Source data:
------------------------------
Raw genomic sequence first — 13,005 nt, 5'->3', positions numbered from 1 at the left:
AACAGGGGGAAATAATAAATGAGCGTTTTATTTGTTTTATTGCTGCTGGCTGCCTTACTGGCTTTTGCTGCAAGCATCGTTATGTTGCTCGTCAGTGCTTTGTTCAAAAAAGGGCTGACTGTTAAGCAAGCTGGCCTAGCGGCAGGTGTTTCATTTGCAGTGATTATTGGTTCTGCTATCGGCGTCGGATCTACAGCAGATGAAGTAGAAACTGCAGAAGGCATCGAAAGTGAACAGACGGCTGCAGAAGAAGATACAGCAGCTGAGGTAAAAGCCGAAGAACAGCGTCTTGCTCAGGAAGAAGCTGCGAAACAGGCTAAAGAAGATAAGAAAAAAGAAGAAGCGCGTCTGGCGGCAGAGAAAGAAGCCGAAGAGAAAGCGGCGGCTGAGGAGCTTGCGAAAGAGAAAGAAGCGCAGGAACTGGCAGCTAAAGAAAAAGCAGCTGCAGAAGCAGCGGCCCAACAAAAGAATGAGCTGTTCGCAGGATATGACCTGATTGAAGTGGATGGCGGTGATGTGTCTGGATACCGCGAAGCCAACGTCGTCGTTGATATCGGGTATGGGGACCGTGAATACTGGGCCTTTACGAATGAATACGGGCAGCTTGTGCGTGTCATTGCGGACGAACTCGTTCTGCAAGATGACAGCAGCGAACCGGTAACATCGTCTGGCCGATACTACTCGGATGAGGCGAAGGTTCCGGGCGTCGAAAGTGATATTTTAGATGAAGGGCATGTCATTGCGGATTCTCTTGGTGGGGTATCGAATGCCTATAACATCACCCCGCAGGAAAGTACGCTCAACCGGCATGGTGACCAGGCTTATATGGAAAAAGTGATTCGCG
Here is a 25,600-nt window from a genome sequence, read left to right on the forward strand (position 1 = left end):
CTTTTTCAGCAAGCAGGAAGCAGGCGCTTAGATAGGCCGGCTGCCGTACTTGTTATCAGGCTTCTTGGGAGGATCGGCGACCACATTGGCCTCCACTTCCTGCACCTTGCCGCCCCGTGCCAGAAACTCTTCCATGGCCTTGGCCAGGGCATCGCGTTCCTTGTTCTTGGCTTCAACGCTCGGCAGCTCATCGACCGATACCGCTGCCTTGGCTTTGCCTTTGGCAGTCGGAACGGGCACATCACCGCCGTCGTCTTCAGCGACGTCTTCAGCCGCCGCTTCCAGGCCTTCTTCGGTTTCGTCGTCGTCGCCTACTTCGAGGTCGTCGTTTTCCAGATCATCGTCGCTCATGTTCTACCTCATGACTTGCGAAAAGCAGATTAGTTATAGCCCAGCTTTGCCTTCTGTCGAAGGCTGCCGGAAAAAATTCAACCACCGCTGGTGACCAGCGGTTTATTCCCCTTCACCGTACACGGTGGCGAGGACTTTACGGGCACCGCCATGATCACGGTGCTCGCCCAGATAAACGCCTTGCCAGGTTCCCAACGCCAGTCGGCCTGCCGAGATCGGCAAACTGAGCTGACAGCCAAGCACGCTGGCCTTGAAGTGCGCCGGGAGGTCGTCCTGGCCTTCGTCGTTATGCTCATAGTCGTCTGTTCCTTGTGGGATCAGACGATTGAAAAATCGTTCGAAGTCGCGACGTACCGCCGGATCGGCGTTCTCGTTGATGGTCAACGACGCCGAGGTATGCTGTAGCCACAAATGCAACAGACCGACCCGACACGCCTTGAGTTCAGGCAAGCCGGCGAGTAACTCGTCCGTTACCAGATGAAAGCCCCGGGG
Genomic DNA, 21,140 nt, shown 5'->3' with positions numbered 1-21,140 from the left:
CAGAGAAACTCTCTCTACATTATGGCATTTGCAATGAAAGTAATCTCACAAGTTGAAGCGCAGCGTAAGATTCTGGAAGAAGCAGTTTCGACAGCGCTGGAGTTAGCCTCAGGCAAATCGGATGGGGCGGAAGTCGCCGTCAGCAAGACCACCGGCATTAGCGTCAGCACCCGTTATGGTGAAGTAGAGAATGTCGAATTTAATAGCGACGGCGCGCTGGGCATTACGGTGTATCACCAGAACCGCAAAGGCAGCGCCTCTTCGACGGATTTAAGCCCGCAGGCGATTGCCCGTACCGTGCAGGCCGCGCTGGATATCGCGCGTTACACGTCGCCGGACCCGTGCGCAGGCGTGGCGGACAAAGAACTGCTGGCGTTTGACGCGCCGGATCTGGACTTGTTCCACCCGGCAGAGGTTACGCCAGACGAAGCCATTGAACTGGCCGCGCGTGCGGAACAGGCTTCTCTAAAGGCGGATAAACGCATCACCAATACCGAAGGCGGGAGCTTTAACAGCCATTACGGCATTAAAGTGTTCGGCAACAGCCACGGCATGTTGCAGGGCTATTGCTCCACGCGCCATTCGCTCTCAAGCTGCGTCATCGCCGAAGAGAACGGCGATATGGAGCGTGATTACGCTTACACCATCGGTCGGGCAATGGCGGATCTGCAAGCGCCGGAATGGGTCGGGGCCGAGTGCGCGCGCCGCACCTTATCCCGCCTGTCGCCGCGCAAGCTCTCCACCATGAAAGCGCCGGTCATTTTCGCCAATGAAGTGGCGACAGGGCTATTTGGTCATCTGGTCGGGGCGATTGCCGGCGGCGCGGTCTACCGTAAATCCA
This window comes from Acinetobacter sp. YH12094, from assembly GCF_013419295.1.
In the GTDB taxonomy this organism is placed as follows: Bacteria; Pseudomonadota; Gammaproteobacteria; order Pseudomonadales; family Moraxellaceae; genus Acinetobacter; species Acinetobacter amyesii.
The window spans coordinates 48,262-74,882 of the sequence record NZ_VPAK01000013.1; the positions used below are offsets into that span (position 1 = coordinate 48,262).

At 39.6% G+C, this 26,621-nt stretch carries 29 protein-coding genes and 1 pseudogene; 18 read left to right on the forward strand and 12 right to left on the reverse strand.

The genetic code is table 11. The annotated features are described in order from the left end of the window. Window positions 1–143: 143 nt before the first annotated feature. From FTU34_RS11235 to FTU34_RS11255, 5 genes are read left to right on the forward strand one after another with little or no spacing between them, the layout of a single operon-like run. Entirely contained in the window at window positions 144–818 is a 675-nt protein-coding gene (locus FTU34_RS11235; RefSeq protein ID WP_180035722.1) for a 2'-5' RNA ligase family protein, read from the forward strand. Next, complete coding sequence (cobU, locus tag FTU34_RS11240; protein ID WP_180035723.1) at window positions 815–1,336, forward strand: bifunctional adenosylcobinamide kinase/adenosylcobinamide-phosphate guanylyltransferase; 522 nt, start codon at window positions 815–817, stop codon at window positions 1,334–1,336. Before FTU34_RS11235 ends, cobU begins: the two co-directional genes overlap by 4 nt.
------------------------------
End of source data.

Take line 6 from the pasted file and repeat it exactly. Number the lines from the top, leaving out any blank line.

CAGAGAAACTCTCTCTACATTATGGCATTTGCAATGAAAGTAATCTCACAAGTTGAAGCGCAGCGTAAGATTCTGGAAGAAGCAGTTTCGACAGCGCTGGAGTTAGCCTCAGGCAAATCGGATGGGGCGGAAGTCGCCGTCAGCAAGACCACCGGCATTAGCGTCAGCACCCGTTATGGTGAAGTAGAGAATGTCGAATTTAATAGCGACGGCGCGCTGGGCATTACGGTGTATCACCAGAACCGCAAAGGCAGCGCCTCTTCGACGGATTTAAGCCCGCAGGCGATTGCCCGTACCGTGCAGGCCGCGCTGGATATCGCGCGTTACACGTCGCCGGACCCGTGCGCAGGCGTGGCGGACAAAGAACTGCTGGCGTTTGACGCGCCGGATCTGGACTTGTTCCACCCGGCAGAGGTTACGCCAGACGAAGCCATTGAACTGGCCGCGCGTGCGGAACAGGCTTCTCTAAAGGCGGATAAACGCATCACCAATACCGAAGGCGGGAGCTTTAACAGCCATTACGGCATTAAAGTGTTCGGCAACAGCCACGGCATGTTGCAGGGCTATTGCTCCACGCGCCATTCGCTCTCAAGCTGCGTCATCGCCGAAGAGAACGGCGATATGGAGCGTGATTACGCTTACACCATCGGTCGGGCAATGGCGGATCTGCAAGCGCCGGAATGGGTCGGGGCCGAGTGCGCGCGCCGCACCTTATCCCGCCTGTCGCCGCGCAAGCTCTCCACCATGAAAGCGCCGGTCATTTTCGCCAATGAAGTGGCGACAGGGCTATTTGGTCATCTGGTCGGGGCGATTGCCGGCGGCGCGGTCTACCGTAAATCCA